Picture this: you’re driving along a winding road enjoying the beautiful fall foliage and all-of-a-sudden a huge buck runs in front of your vehicle. How would you react? I have seen a few deer out already and fall is peak time for deer-vehicle collisions thanks to deer mating season which begins in fall and runs through January. During this time deer are very active and on the move. According to the National Highway Traffic Safety Administration (NHTSA), large animal-vehicle collisions result in an average of 187 fatalities annually.
Back to the question — how would you react? Not sure? Here are some helpful tips on how to avoid a collision:
- Say “no” to swerving — Never EVER swerve. Swerving is especially dangerous because it puts the driver at risk for a head-on collision with oncoming traffic, trees or even a ditch and confuses the deer as to where to go.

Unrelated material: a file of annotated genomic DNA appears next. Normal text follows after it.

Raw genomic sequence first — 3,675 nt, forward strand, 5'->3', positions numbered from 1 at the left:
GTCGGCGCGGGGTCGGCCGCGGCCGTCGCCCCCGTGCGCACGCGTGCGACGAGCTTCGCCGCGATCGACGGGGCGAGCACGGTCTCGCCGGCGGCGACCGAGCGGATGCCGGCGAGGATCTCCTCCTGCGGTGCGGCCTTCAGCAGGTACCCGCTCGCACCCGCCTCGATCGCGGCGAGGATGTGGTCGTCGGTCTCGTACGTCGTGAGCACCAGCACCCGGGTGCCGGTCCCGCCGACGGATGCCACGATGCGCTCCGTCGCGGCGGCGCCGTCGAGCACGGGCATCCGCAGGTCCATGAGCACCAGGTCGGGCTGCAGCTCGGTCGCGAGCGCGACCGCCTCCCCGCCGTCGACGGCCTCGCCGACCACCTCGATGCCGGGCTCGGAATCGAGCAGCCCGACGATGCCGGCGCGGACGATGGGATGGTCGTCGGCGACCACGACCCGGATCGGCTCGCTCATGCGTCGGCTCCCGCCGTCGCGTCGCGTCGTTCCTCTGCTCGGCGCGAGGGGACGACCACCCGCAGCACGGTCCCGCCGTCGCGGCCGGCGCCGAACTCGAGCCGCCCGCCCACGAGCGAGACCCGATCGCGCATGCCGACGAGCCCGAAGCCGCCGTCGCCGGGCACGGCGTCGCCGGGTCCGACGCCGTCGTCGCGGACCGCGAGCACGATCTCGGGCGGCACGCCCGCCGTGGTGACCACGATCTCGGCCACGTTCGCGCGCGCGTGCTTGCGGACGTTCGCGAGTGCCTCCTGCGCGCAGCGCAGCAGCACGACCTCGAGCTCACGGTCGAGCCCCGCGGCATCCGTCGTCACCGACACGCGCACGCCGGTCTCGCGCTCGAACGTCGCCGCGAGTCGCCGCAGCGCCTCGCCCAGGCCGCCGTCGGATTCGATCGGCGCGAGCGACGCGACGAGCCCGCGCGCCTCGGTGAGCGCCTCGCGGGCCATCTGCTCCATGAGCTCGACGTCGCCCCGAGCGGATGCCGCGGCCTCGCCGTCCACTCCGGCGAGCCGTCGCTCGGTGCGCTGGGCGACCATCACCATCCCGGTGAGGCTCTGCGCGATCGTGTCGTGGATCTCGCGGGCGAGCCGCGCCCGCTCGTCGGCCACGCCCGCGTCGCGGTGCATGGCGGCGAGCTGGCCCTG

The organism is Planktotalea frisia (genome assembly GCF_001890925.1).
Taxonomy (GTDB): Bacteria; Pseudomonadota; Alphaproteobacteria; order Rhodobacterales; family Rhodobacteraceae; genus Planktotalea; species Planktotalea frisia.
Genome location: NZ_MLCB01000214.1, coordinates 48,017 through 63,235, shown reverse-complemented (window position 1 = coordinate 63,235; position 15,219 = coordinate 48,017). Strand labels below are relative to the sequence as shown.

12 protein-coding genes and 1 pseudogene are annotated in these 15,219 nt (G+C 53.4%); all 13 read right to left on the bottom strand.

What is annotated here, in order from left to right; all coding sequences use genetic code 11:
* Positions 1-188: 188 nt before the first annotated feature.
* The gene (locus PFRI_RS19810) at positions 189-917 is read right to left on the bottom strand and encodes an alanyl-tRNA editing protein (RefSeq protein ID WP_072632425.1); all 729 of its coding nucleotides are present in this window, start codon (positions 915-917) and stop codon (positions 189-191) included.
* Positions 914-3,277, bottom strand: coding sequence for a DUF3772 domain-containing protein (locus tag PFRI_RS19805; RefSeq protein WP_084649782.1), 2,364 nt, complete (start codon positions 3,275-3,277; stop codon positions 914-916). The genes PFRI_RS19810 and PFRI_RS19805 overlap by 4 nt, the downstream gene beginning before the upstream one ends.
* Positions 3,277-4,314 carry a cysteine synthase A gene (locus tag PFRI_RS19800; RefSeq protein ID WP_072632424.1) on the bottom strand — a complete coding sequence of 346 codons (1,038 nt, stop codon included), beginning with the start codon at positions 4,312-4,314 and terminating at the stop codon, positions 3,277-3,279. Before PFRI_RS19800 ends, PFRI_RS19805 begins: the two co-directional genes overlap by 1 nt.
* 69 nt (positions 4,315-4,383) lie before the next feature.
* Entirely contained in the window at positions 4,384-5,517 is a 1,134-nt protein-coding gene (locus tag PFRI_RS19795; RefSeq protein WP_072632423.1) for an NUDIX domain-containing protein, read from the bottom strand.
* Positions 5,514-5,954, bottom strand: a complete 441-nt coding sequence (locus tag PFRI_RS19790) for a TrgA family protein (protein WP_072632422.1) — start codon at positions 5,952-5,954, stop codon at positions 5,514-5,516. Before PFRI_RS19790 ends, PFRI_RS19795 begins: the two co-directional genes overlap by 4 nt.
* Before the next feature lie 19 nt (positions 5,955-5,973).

- Slow down — Slow down if you’re driving through an area with high deer populations. If you drive defensively, you’ll have more time to break if you cross paths with a deer.
- Leader of the pack — Deer rarely travel alone so if you see one it’s likely another is close behind.
- Put your foot on the brake — If you cross paths with a deer, brake firmly while staying in your lane and blow your horn to frighten the deer away.
- Green eyes — At night watch for the shine of eyes along the side of the road (their eyes usually look green).
- Sun up, sun down — deer are most active at dusk and dawn.
- Center lane — the center lane on a multi-lane road is the “safest” place to drive because it gives deer space and drivers additional time to react.
- Faulty-products — There are many products on the market that claim to fend off deer (like whistles and repellent), unfortunately these products are not proven to work.
Remember deer collisions can happen to the best of drivers. If you strike a deer never touch the animal. Pull over to the side of the road as soon as you safely can, call police immediately and report the damage to your insurance agent as soon as possible.